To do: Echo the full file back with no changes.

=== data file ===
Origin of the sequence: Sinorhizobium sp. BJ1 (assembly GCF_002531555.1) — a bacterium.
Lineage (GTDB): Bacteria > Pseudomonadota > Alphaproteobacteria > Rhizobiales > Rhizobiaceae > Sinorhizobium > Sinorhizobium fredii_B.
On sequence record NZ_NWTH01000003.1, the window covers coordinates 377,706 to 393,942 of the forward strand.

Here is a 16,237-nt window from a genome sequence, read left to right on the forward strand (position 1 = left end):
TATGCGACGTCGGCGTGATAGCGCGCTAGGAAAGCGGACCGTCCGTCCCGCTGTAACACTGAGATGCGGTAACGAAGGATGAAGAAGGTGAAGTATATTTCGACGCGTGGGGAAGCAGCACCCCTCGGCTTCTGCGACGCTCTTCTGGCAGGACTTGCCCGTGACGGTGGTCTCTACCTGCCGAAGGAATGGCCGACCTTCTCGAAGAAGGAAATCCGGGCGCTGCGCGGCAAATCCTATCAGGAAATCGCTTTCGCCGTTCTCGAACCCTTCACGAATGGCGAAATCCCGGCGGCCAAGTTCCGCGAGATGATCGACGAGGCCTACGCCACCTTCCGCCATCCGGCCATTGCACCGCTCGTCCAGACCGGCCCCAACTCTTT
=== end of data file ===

Origin of the sequence: Sinorhizobium sp. BJ1 (assembly GCF_002531555.1) — a bacterium.
Lineage (GTDB): Bacteria > Pseudomonadota > Alphaproteobacteria > Rhizobiales > Rhizobiaceae > Sinorhizobium > Sinorhizobium fredii_B.
On sequence record NZ_NWTH01000003.1, the window covers coordinates 377,706 to 393,942 of the forward strand.

Here is a 16,237-nt window from a genome sequence, read left to right on the forward strand (position 1 = left end):
TATGCGACGTCGGCGTGATAGCGCGCTAGGAAAGCGGACCGTCCGTCCCGCTGTAACACTGAGATGCGGTAACGAAGGATGAAGAAGGTGAAGTATATTTCGACGCGTGGGGAAGCAGCACCCCTCGGCTTCTGCGACGCTCTTCTGGCAGGACTTGCCCGTGACGGTGGTCTCTACCTGCCGAAGGAATGGCCGACCTTCTCGAAGAAGGAAATCCGGGCGCTGCGCGGCAAATCCTATCAGGAAATCGCTTTCGCCGTTCTCGAACCCTTCACGAATGGCGAAATCCCGGCGGCCAAGTTCCGCGAGATGATCGACGAGGCCTACGCCACCTTCCGCCATCCGGCCATTGCACCGCTCGTCCAGACCGGCCCCAACTCTTT